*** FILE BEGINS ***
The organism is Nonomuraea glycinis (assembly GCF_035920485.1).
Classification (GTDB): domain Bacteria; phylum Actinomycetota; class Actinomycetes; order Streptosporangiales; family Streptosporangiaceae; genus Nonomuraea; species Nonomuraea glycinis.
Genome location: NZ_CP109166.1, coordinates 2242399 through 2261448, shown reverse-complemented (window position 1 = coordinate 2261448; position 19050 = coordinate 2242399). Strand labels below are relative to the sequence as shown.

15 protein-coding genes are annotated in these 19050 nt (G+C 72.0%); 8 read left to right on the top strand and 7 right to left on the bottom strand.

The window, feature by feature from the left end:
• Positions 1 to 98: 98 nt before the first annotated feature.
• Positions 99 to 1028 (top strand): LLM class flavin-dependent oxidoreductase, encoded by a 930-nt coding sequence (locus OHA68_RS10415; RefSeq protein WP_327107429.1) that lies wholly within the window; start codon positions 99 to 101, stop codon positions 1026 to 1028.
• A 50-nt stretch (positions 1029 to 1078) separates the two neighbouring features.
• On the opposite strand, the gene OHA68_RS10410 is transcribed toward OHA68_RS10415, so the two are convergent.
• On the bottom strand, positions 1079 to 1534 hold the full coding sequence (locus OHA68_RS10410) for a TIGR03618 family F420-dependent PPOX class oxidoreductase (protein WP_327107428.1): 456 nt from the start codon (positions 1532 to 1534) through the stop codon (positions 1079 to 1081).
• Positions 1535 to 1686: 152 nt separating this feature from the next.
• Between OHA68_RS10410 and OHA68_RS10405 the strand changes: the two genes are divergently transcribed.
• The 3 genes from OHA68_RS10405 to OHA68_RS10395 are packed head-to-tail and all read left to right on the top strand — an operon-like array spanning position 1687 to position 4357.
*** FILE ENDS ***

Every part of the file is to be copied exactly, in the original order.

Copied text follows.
The organism is Nonomuraea glycinis (assembly GCF_035920485.1).
Classification (GTDB): domain Bacteria; phylum Actinomycetota; class Actinomycetes; order Streptosporangiales; family Streptosporangiaceae; genus Nonomuraea; species Nonomuraea glycinis.
Genome location: NZ_CP109166.1, coordinates 2242399 through 2261448, shown reverse-complemented (window position 1 = coordinate 2261448; position 19050 = coordinate 2242399). Strand labels below are relative to the sequence as shown.

15 protein-coding genes are annotated in these 19050 nt (G+C 72.0%); 8 read left to right on the top strand and 7 right to left on the bottom strand.

The window, feature by feature from the left end:
• Positions 1 to 98: 98 nt before the first annotated feature.
• Positions 99 to 1028 (top strand): LLM class flavin-dependent oxidoreductase, encoded by a 930-nt coding sequence (locus OHA68_RS10415; RefSeq protein WP_327107429.1) that lies wholly within the window; start codon positions 99 to 101, stop codon positions 1026 to 1028.
• A 50-nt stretch (positions 1029 to 1078) separates the two neighbouring features.
• On the opposite strand, the gene OHA68_RS10410 is transcribed toward OHA68_RS10415, so the two are convergent.
• On the bottom strand, positions 1079 to 1534 hold the full coding sequence (locus OHA68_RS10410) for a TIGR03618 family F420-dependent PPOX class oxidoreductase (protein WP_327107428.1): 456 nt from the start codon (positions 1532 to 1534) through the stop codon (positions 1079 to 1081).
• Positions 1535 to 1686: 152 nt separating this feature from the next.
• Between OHA68_RS10410 and OHA68_RS10405 the strand changes: the two genes are divergently transcribed.
• The 3 genes from OHA68_RS10405 to OHA68_RS10395 are packed head-to-tail and all read left to right on the top strand — an operon-like array spanning position 1687 to position 4357.